Be a shrewd judge
The other day a family member sent me an electronic mail message about Captain Kangaroo and Mr. Rogers -- those two deceased and legendary TV performers whose work appealed to children. This message was a "forward," which is Internet parlance for sending a message you received on to others. The person in question in my family liked the forward and sent it on without regard for its accuracy.
The e-mail claimed that both Captain Kangaroo (Bob Keeshan) and Mr. (Fred) Rogers -- despite their public personas -- had been men of valor on the World War II battlefield and winners of numerous combat awards. I was suspicious of this and did some checking on my own. Yes, Keeshan was in the Marine Corps but never saw combat. Fred Rogers was never in the military. There is a lot of junk flying around on the Internet, and we ought to be wise in assessing everything that comes our way in the guise of truth.
Jesus warned his disciples before sending them out to be his representatives that they should be "as shrewd as snakes and as innocent as doves." (Matthew 10:16) As reticent as I am to add to the Master's words, I'm wondering if he might add this caution to his 21st-century followers: Be careful about the things you read and the things you hear.
Some things seem to ring true. Newsweek recently quoted an economist from Notre Dame who claims that Americans are more overtly religious when the economy is bad. "When the business cycle goes up, religious attendance goes down, and vice versa."
That's an easy sound bite and tempting to repeat to others. But hold on, now. When a bold claim is presented to you, keep reading.
A political scientist from Harvard, an authority on so-called civil religion, has a contrary view: "Prolonged unemployment does not inspire people to go to church. On the contrary, it keeps them away."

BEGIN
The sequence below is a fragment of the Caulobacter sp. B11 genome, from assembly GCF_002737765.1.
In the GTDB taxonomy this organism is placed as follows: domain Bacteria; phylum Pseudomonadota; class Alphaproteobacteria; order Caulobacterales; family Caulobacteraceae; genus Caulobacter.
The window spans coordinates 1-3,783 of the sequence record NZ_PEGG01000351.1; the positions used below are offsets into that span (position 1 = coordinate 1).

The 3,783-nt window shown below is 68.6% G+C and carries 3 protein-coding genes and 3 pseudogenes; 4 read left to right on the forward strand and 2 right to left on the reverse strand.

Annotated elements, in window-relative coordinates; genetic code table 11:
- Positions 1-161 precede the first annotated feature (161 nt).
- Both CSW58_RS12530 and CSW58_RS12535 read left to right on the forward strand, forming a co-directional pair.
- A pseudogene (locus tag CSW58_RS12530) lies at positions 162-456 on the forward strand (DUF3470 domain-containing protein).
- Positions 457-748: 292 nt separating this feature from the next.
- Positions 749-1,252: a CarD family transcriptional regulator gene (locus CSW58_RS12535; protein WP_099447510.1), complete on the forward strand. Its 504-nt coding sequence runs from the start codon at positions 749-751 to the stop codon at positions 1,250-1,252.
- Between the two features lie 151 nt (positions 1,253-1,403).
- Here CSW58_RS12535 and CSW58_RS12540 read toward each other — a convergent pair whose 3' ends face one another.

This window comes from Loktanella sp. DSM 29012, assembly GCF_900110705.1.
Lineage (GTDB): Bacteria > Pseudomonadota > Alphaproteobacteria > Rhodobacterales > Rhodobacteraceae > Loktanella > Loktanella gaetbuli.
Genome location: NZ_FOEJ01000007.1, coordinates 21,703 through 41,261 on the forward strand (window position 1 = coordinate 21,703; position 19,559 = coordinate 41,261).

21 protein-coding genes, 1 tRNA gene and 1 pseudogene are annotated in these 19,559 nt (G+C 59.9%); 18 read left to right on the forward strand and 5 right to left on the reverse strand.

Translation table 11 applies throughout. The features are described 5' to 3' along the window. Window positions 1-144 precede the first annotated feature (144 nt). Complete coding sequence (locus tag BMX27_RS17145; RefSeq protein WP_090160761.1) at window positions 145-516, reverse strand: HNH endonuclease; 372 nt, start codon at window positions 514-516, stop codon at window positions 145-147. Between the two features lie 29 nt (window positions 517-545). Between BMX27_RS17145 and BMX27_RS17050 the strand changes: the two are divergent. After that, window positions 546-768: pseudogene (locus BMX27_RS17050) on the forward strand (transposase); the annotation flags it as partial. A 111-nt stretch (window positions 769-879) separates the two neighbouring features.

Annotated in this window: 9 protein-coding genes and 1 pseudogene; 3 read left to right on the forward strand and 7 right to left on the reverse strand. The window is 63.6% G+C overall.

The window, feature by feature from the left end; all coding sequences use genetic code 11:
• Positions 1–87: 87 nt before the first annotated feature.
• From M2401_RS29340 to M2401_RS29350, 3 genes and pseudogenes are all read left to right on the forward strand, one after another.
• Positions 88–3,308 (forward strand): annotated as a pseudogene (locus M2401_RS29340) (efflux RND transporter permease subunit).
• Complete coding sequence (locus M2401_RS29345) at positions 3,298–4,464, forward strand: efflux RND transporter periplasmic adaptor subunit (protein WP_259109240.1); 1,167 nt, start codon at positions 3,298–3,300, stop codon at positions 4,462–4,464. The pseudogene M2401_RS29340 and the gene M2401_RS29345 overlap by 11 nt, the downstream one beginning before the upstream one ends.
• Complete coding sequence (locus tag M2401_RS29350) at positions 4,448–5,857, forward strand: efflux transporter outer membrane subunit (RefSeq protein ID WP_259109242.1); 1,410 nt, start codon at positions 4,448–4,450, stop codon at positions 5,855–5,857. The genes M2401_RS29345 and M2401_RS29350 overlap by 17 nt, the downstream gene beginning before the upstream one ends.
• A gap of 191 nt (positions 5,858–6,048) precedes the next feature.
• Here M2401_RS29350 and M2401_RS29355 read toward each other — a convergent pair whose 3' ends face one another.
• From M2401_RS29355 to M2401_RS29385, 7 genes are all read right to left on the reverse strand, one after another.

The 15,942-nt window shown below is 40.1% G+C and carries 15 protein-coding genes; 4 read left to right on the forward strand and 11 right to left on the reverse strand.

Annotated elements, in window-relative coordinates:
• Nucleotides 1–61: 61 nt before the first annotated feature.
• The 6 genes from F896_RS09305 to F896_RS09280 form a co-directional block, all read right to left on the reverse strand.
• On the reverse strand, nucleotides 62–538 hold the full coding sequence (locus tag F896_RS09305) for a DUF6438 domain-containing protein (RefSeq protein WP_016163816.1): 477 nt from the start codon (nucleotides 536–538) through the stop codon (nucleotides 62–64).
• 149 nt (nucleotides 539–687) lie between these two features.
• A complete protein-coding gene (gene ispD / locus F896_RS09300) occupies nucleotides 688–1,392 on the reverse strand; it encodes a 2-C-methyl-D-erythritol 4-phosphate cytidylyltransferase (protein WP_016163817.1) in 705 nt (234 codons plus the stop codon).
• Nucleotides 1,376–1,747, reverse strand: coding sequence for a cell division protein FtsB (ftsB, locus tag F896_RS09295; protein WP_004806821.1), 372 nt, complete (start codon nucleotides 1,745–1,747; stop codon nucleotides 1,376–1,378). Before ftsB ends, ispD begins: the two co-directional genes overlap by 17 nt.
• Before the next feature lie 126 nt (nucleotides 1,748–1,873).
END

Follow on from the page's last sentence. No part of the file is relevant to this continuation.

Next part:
Centuries ago, before Google searches and the encyclopedias of yesteryear, people usually had to rely on their own wits to discern truth from falsehood. Like us, they didn't always succeed.
During the Elizabethan period (late 16th century), the concept of the "chain of being" became widely circulated and accepted. What the "chain" claimed was that God had ordered creation in a certain vertical arrangement that was immutable and permanent.
Here's the idea in a nutshell: The English monarch (Queen Elizabeth I) was just below the angels in this up-and-down hierarchy, followed by nobles and churchmen. Underneath them in the chain were gentlemen and finally commoners. All women were inferior to men in the chain unless you happened to be the monarch, in which case gender was irrelevant.
Everyone had his or her place and accepting your place in God's order was your key to rewards in heaven. The chain of being was masterful manipulation that kept the elites in control. It allowed injustice to persist without protest. It is, we know now, total hogwash.
As Jesus instructed so long ago, it is important to be shrewd.
Don't just pass on everything you read and hear. Weigh it. If it doesn't sound right to you, check it out before sending out a "forward."
Be a dove, be the living embodiment of the universal symbol of peace, by all means. But when necessary, don't forget the Master's good word about snakes.
It might save you from being duped one day.
Jeff Long is pastor of Centenary United Methodist Church in Cape Girardeau. Married with two daughters, he is of Scots and Swedish descent, loves movies and is a lifelong fan of the Pittsburgh Steelers.